Indonesian people also still tend to believe in superstition. Demons, ghosts, demonic possession, and other supernatural stuff are still believed as real by the majority of Indonesians. Myths and urban legends are commonly believed and paranormals are still abundant here, and there are people who still visit and seek their help.

Indonesia still holds most conservative ethics commonly held by fundamentalists and the USA’s Religious Right, which are based on religions, mainly Abrahamic faiths such as Islam. Indonesia is one of the countries that doesn’t recognise LGBT rights along with Arabic countries. LGBT is still seen as abnormal and an anomaly. Ethics on sex is also strict, in which sex before marriage is taboo and stigmatized;  there is a purity culture; there is a big no-no on abortion; and many others. Most people, especially women, will go to the beach or swimming pool in full clothing; bikinis or too revealing clothes are heavily stigmatized. Many Muslim girls are taught or trained to “cover their aurat” by wearing hijab, thus you’ll be hard-pressed to find non-hijaber Muslim girls, and the hijab is quite useful to differentiate between Muslim girls and non-muslims. Alcoholic beverages are also very strictly regulated, such that they are expensive and hard to find, including wine, unless you’re at Eucharist. Religious laws are held in very high regard in Indonesia.

Hell is used extensively in Islam, Indonesia’s majority religion, and we all know that hell, for believers, isn’t pretty; thus people are driven to avoid hell by being religious. Christians also employ hell; however, they don’t ude it much here, instead saying that “Christ has assured us that we are saved from hell, so be grateful to him”, so lots of Christians also strive to be more religious to show that they are grateful to God, to gain more blessings, to “reach and become intimate” with God, etc. The idea of sin and hell is commonplace here, and often brought up in many conversations.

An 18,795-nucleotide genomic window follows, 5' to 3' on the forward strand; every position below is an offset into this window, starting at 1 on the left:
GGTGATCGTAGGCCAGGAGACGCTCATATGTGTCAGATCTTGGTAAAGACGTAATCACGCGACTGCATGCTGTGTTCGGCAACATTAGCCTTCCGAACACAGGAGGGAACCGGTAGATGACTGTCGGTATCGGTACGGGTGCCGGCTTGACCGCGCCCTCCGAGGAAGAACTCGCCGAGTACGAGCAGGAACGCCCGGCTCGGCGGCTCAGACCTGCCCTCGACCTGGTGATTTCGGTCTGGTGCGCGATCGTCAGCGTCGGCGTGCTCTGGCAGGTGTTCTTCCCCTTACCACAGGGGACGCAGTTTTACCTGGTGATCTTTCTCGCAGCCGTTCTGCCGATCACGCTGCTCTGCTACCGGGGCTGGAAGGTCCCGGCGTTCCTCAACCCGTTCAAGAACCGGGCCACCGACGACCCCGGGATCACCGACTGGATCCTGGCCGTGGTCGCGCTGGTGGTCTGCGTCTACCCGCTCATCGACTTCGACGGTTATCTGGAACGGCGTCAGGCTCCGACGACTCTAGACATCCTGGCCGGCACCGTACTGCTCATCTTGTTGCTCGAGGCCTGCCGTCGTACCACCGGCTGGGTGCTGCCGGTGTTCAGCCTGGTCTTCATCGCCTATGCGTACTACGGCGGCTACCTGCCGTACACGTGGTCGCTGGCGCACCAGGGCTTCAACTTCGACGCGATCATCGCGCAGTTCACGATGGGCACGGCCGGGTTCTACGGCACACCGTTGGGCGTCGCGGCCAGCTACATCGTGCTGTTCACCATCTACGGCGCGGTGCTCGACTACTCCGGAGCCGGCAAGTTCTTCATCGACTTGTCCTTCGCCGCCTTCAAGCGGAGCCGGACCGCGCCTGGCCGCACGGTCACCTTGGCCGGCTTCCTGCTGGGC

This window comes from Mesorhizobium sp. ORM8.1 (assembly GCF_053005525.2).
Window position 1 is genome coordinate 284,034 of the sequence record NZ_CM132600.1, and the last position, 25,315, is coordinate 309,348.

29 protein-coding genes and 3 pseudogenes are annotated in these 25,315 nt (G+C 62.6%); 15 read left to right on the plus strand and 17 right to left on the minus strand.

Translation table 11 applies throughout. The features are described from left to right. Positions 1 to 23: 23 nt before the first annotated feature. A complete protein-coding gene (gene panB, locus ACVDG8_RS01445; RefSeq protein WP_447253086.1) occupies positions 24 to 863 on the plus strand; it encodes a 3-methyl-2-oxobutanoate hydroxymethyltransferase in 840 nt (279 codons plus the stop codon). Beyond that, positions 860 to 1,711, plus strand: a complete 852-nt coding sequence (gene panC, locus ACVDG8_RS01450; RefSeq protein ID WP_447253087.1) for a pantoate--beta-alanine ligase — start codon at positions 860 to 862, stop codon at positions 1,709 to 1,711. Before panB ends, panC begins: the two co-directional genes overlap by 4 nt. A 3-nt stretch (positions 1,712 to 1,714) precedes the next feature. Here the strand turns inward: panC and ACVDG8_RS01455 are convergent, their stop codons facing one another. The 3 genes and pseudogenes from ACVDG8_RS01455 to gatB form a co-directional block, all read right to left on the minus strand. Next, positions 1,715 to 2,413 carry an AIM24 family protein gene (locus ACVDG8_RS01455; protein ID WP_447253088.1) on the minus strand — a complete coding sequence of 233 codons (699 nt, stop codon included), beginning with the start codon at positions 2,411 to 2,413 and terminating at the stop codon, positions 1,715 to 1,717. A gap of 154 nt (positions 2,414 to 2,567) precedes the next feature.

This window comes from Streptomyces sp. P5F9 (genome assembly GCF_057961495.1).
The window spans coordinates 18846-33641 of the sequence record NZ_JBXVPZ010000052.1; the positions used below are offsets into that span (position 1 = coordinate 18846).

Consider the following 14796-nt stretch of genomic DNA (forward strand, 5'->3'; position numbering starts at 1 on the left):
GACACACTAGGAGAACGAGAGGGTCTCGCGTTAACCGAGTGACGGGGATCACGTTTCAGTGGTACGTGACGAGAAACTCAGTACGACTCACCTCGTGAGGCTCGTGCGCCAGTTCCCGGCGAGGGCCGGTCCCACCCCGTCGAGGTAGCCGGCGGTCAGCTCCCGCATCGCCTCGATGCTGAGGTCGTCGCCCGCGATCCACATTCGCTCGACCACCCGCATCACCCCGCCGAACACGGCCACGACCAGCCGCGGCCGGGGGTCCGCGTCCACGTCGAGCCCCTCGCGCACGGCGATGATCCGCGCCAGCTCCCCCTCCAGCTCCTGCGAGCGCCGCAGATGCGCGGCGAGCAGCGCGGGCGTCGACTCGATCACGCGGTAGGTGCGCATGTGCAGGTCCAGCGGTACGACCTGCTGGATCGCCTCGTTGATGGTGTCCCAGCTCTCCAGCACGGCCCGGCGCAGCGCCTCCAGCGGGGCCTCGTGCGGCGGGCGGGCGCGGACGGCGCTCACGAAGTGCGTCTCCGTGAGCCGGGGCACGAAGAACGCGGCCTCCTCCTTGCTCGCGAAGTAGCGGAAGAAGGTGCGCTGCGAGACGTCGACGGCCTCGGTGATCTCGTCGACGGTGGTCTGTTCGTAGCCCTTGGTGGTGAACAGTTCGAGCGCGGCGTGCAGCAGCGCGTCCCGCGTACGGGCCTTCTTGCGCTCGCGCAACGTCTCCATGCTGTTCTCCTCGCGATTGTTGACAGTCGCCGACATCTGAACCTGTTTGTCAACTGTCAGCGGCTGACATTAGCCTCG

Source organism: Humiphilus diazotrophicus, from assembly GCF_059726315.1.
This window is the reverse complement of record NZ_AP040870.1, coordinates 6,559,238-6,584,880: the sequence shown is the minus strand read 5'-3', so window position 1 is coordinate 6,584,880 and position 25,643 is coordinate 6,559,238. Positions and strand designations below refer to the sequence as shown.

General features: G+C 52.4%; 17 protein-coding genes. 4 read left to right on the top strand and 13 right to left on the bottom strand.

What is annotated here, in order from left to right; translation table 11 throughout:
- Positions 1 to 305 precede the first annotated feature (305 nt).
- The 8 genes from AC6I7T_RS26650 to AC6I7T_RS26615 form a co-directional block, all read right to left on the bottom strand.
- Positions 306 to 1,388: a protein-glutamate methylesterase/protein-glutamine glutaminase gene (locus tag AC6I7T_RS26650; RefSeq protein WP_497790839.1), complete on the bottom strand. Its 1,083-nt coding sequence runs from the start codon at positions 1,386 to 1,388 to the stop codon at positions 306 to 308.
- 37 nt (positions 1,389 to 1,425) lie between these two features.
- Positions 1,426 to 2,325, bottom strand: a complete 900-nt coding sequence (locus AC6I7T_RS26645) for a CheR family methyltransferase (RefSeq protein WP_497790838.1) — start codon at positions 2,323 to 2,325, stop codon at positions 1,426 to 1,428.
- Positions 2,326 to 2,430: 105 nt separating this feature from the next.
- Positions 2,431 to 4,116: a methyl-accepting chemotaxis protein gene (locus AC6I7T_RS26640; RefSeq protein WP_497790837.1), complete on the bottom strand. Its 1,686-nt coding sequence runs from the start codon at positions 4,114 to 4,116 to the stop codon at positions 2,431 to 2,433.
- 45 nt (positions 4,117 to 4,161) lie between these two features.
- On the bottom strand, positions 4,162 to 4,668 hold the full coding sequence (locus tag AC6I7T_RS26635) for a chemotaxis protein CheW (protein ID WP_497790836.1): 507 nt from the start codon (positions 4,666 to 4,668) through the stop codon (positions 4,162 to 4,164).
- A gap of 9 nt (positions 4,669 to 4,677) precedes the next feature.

Atheism is seen as “enemy” and “being incompatible” with Indonesian values, due to Pancasila stated above. Furthermore, Indonesia was hurt by communist attempt of coup d’état in 1965, in which communism was (and still is) equated with atheism since communist countries were atheist at the time; thus atheism is seen as an equal of communism. Due to Pancasila, Indonesians are brought to the idea that the belief in God is automatic or occurs naturally in humans. Such a view is also boosted by the fact that there is no encounter with atheists, agnostics, or nones, making the vast majority of Indonesians lack understanding in the concepts of atheism, agnosticism, and irreligion. This then tends to stigmatize those views heavily. Indonesians are taught that “Indonesians are people with religion; we are religious people” and, as such, atheists seen to be unfit as part of the Indonesian people.

In addition, Indonesia also has a blasphemy law. This is used as an advantage by people who easily get overly offended when their religion is criticised. The way I see it, it hinders criticism of religion and is an obstacle to freedom of speech. In Indonesia, there is a “defender” for the body of Islam: the Islam Defender Front (Front Pembela Islam). The blasphemy law makes the act of criticising any religion very risky, especially Islam, considering the FPI organisation mentioned before. You can be jailed for speaking out against a religion’s teachings, dogma, or holy writ. One famous example is Basuki Tjahaja Purnama, known as Ahok, the former governor of Jakarta who inadvertently said that Muslims were fooled by a chapter in the Qur’an in the front of a Muslim crowd in Seribu Island. Am offended Muslim took this as a blasphemy and all hell was let loose. What was weird was that the Muslim crowd was not at all bothered by Ahok’s comment, but a offended Muslim, who was not in the place, interpreted it as blasphemy. This happened roughly 2 years ago, and at the end, Ahok was “found guilty” and jailed until now.

However, there are some Indonesian atheists. There is a group named “Anda Bertanya, Ateis Menjawab” (You Ask, Atheist(s) Answer) on Facebook. A prominent Indonesian atheist is Karl Karnadi, the founder of the aforementioned FB group. Indonesian atheists, agnostics, or those who don’t share the usual, traditional, conservative views of God and religion, usually opt to leave the country and live in more secular countries such as Europe, Australia, Singapore, etc. (Karl Karnadi lives in Germany now), while those who can’t are forced to play pretend.

So, you can see now that religion is ingrained in Indonesia. It’s very much religious, and despite the fact that the nation doesn’t actually have a state religion, religion is itself embodied de facto as a part of the state’s ideology. Coupled with Indonesia’s relatively low education quality compared to other countries (constantly sitting at the top 10 lowest rank of PISA ranking), and the fact that many people didn’t even get an education in the country’s past, religion is even taking root deeper within its culture.